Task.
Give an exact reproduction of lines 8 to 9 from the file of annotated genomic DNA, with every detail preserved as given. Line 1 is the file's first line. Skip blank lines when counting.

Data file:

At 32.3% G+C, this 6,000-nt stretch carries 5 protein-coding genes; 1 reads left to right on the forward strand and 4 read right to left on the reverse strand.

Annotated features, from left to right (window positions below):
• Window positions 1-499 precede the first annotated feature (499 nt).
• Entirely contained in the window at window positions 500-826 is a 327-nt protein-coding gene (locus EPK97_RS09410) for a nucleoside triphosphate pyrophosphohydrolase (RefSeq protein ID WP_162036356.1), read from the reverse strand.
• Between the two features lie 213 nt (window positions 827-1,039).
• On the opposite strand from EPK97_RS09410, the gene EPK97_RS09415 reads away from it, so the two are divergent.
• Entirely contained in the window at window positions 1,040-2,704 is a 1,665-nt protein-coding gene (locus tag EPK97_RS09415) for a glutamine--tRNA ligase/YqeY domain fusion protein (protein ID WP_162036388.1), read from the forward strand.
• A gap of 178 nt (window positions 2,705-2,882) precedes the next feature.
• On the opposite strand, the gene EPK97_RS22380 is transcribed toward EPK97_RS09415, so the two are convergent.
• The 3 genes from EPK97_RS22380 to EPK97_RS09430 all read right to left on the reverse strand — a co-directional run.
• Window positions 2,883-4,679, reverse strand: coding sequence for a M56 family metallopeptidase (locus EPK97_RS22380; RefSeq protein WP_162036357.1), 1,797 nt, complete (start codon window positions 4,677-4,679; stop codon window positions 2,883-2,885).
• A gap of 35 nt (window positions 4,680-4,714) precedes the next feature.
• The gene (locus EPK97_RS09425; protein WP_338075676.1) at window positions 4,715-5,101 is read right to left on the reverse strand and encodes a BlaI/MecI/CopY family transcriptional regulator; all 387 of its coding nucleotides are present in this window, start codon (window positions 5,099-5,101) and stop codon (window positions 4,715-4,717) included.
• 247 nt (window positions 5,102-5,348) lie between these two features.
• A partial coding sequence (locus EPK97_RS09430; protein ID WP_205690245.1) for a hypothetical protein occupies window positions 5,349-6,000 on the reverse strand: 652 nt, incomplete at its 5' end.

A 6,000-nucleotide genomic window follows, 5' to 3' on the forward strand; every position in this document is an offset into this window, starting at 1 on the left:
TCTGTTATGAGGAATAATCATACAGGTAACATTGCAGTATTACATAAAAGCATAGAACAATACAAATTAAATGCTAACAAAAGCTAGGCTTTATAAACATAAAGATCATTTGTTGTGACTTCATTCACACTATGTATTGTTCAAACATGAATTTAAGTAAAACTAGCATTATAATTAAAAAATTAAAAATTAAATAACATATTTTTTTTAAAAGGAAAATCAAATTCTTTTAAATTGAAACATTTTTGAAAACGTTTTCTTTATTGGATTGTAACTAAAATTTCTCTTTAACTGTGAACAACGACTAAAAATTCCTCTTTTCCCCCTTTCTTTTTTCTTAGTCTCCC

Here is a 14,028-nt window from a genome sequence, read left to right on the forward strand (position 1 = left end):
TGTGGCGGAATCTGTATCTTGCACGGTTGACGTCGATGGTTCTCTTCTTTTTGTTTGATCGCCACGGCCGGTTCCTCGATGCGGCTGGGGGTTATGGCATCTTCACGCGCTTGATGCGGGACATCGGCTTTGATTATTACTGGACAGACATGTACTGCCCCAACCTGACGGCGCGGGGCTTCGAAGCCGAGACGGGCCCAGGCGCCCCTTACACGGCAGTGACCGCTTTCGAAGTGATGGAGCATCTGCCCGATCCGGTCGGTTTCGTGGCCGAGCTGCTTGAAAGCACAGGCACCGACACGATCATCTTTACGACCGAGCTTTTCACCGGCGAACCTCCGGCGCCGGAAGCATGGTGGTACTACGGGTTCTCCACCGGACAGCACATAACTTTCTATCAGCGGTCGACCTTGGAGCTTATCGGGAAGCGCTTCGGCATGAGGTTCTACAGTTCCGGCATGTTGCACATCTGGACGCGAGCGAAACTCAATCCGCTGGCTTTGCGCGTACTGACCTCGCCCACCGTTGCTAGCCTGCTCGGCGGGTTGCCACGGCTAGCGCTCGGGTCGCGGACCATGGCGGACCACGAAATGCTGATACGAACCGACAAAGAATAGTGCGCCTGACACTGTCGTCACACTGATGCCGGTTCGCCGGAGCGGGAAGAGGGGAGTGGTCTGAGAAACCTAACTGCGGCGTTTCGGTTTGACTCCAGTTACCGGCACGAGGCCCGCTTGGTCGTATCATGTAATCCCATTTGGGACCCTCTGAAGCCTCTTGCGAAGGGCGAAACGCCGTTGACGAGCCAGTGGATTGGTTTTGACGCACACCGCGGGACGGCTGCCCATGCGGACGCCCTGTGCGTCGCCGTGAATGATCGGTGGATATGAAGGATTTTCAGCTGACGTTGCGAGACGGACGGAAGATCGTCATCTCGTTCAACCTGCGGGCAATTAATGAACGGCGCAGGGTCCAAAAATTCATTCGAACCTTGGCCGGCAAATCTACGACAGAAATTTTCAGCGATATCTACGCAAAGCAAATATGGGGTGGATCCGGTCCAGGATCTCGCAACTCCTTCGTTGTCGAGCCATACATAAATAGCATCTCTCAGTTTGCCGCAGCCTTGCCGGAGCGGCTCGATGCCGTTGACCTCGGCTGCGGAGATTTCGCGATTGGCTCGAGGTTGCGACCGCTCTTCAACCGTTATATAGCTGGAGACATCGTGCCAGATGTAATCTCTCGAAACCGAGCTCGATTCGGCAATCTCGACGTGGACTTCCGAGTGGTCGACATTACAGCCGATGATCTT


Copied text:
• A gap of 178 nt (window positions 2,705-2,882) precedes the next feature.
• On the opposite strand, the gene EPK97_RS22380 is transcribed toward EPK97_RS09415, so the two are convergent.